Cherry Picking #Socialmedia #Propaganda

1610063_1034383819988005_5767839952915136507_nTL;DR Summary:

  • Example of a simple to understand poster that is out of date and misleading but lives on forever on the Internet! The post is from 2014 but was still being shared in 2015 and 2016.
  • The $15 a month figure is the minimum payment if you are making too much money to qualify for more assistance.
  • State governors largely reversed the changes.
  • The issue has nothing to do with taxing the wealthy and the U.S. still has a future 🙂

This post was shared into my FB news feed. Can you spot the problem in this propaganda message? There are many!


Continue reading

Kafkatrapping, a logical fallacy used frequently in arguments

TL;DR Summary:

  • Kafkatrapping is an argumentative form used frequently in propaganda messaging to convince you of someone’s agenda.
  • If you have seen the movie, Monty Python’s The Holy Grail, you may remember that “only a witch would deny she is a witch”.  That’s kafkatrapping! A denial is confirmation!
  • There is no possible defense to the accusation. The argument is framed in a way that to deny the argument is admit that you are guilty!

Continue reading

Poles march against Muslims? #Socialmedia #Propaganda


TL;DR Summary:

  • A widely shared poster makes exaggerated and false claims to rile the emotions of the message target. The claims are false. But the assertion encourages everyone else to “get on the bandwagon!” and join us!
  • Claim: Hundreds of thousands of Poles are protesting against a “Muslim invasion”, the largest protest in Poland’s history, and the media never covered the event.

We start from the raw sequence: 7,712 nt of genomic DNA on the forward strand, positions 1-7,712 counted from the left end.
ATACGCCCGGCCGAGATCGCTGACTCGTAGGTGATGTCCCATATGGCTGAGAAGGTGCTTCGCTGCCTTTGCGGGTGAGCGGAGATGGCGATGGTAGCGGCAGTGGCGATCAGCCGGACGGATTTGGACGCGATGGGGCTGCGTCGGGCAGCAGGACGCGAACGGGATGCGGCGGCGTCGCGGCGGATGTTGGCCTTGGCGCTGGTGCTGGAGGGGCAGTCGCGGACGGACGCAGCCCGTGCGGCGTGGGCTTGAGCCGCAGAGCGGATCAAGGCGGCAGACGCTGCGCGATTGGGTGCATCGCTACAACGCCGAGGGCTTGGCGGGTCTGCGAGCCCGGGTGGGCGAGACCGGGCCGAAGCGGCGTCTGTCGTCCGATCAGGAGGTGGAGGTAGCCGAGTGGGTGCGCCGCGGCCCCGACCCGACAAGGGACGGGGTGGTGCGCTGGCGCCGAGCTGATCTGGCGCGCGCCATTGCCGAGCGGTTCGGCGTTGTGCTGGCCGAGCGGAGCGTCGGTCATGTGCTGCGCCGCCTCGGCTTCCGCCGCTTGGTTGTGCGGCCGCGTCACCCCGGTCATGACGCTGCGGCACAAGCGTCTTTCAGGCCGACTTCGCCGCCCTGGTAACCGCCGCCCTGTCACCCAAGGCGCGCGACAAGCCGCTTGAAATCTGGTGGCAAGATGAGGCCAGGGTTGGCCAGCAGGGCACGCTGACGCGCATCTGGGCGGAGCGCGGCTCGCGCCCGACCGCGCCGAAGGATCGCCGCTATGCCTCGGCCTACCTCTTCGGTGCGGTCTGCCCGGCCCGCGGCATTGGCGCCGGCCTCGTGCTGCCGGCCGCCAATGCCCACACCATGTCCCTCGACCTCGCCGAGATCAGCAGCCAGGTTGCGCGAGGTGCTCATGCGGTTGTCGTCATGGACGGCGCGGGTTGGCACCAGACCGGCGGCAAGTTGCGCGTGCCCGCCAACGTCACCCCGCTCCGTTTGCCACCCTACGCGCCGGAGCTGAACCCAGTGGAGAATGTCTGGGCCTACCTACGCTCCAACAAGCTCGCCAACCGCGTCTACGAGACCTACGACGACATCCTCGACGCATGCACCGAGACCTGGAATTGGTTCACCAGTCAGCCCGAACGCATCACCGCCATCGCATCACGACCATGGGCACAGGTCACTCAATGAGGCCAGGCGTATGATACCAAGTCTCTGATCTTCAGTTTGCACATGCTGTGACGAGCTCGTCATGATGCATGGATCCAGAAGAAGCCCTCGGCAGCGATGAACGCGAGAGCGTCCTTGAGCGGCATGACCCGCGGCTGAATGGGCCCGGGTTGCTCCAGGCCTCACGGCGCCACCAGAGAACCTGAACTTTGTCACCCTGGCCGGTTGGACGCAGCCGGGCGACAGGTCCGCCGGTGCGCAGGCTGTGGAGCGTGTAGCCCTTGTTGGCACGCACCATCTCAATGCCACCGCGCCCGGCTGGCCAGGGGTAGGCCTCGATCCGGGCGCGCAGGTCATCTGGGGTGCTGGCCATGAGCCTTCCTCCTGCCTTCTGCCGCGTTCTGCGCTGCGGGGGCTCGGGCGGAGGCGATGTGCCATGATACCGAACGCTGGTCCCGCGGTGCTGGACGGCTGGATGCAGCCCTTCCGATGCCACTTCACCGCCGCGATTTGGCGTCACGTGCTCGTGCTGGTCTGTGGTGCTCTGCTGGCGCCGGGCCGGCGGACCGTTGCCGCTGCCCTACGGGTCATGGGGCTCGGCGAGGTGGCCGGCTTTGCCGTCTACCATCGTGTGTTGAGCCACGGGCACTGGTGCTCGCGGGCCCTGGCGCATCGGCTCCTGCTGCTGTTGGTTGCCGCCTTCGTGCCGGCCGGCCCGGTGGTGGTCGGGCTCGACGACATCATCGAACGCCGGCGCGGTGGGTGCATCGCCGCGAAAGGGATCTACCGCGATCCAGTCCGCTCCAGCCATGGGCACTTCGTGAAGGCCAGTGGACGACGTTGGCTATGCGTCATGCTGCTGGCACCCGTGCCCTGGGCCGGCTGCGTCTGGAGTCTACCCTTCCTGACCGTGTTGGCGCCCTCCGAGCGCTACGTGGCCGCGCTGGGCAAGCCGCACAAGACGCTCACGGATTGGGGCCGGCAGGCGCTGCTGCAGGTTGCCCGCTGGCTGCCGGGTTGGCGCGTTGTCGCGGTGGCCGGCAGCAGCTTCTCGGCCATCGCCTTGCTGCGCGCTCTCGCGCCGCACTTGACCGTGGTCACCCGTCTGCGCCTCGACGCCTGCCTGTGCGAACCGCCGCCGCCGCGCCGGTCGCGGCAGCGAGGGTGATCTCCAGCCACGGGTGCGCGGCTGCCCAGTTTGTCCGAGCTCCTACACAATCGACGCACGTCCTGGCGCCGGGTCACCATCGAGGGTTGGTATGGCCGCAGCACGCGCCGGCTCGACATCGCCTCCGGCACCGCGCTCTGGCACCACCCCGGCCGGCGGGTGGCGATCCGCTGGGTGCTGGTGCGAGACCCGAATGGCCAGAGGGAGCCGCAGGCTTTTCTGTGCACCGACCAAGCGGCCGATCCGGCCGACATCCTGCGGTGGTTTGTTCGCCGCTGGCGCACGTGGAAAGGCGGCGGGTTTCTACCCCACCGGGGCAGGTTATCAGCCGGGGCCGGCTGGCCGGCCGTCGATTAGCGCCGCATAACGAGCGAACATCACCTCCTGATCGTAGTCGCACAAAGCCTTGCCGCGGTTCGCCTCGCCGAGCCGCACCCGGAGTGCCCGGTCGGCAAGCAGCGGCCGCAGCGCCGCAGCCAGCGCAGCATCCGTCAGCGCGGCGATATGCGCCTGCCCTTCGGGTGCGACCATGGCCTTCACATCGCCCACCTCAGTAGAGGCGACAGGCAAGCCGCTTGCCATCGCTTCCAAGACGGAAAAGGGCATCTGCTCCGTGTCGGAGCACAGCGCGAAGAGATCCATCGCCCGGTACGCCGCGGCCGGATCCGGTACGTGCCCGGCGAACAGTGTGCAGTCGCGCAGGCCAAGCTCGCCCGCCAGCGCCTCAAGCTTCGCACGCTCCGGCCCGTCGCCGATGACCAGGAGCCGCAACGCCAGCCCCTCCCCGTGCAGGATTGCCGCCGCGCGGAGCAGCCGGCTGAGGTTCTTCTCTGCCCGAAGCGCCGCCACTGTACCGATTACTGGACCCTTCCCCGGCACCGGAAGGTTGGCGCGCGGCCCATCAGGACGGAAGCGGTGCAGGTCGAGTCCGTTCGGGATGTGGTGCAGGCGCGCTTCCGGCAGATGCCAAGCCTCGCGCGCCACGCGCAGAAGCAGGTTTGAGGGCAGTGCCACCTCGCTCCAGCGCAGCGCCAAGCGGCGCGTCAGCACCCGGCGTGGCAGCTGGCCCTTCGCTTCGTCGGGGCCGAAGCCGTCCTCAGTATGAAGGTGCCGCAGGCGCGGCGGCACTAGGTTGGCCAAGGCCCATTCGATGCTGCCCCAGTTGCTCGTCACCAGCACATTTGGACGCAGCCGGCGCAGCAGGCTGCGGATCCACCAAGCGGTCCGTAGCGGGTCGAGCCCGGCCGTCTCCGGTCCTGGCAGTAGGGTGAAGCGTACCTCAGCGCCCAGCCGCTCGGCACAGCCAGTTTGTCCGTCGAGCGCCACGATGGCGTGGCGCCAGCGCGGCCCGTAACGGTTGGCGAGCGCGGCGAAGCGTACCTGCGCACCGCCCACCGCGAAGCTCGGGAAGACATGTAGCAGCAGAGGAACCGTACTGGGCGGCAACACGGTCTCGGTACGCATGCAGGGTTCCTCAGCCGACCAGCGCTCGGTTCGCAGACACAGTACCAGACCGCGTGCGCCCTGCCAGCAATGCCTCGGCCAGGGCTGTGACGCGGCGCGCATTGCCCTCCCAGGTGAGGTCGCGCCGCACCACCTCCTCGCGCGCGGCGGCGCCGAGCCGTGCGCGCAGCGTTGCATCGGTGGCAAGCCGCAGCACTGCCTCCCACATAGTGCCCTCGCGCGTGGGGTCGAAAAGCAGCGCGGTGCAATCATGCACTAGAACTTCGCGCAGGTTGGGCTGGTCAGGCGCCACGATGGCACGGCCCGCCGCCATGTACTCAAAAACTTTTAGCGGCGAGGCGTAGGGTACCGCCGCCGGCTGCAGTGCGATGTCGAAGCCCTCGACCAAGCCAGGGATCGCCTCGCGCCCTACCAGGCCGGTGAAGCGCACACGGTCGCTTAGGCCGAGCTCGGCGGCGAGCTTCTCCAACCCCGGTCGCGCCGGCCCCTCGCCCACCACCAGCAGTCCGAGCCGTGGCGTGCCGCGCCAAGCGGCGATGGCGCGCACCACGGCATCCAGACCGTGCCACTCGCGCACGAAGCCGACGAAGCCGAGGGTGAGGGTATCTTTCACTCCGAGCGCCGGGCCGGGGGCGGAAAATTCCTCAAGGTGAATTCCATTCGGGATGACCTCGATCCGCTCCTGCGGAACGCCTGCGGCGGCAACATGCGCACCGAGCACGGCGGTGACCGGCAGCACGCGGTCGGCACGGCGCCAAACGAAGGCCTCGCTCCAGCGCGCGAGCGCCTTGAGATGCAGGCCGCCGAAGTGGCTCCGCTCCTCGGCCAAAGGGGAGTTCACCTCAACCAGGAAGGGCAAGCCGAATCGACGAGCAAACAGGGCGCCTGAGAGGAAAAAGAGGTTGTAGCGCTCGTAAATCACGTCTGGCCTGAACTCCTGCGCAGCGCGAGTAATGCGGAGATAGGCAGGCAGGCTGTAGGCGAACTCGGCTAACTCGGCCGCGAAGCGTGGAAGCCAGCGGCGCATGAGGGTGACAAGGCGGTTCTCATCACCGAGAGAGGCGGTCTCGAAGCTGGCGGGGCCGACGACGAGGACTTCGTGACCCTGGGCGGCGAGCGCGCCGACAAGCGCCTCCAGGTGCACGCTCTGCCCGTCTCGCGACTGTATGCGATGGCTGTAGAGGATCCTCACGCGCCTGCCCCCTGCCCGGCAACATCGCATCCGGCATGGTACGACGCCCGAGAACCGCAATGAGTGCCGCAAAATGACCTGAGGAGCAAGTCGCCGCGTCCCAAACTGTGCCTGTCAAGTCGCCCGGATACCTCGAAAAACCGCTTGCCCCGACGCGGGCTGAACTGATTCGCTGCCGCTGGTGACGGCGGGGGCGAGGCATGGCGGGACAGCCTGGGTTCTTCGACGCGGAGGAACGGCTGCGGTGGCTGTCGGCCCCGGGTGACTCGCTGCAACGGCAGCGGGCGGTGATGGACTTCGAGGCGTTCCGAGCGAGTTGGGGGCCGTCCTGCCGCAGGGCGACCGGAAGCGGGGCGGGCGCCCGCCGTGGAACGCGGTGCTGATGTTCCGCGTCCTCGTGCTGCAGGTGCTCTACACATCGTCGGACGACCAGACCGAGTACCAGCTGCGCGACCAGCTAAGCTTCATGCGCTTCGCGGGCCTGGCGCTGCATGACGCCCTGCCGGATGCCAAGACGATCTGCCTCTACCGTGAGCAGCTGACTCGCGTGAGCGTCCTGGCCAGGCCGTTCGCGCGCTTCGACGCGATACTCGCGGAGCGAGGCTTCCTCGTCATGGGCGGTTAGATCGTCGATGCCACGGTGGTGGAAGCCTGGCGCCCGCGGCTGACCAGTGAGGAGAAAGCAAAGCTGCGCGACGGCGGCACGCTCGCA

• Method: Assertion, exaggeration, get-on-the-bandwagon

What Actually Happened

Continue reading

Scaring us to death #OccupyPropaganda

TL;DR Summary:

  • HOW IT WORKS – Fear is a powerful motivator and is frequently used by the propagandist. Fear of terrorists, fear of burglars, fear of loss of health, fear of growing old.
  • Fear works in part, because we have a natural inability to understand risk and uncertainty.
  • A scary item, with an extremely low likelihood of occurring often results in panicked and disproportionate responses.

I have been reading “False Alarm” by Marc Siegel, M.D. He reminds us of the “scares” that were created largely out of thin air a decade ago, whipping the public into anxious hysteria.

  • Do you remember the Anthrax scare?
  • How about West Nile Virus?
  • SARS?
  • Several “influenza crises”
  • The smallpox scare?
  • Nuclear “dirty bombs” and stock piling potassium iodine tablets?
  • Or preparing for chemical weapon “mass destruction”?

People were calling doctors offices seeking to prescriptions for Cipro as a preventative measure against the very minuscule likelihood of encountering anthrax. When the government decided smallpox was a threat and mandated that soldiers get vaccinated (with a not very effective vaccine), many members of the public thought they too should be vaccinated. For a disease that was eradicated worldwide about 50 years ago!

All of these were blown way outside of proportion (see “False Alarm” for details). But they did succeed in scaring everyone. Many people suffered sleep and other anxiety related disorders. Government response was over the top, and the media quickly blew things up to far worse than they were, losing all context or sense of proportion. As Siegel notes, the media has no memory. Weeks to months later, all of these issues vanished from the radar.

Fear is one of the most powerful motivators used by propagandists. Activists know this, governments know this, the media knows this. A side effect is many of us in the general population are kept in a near perpetual state of anxiety, which is bad for our health and bad for clear thinking.

But good for promoting one’s agenda and good for prescriptions of SSRIs.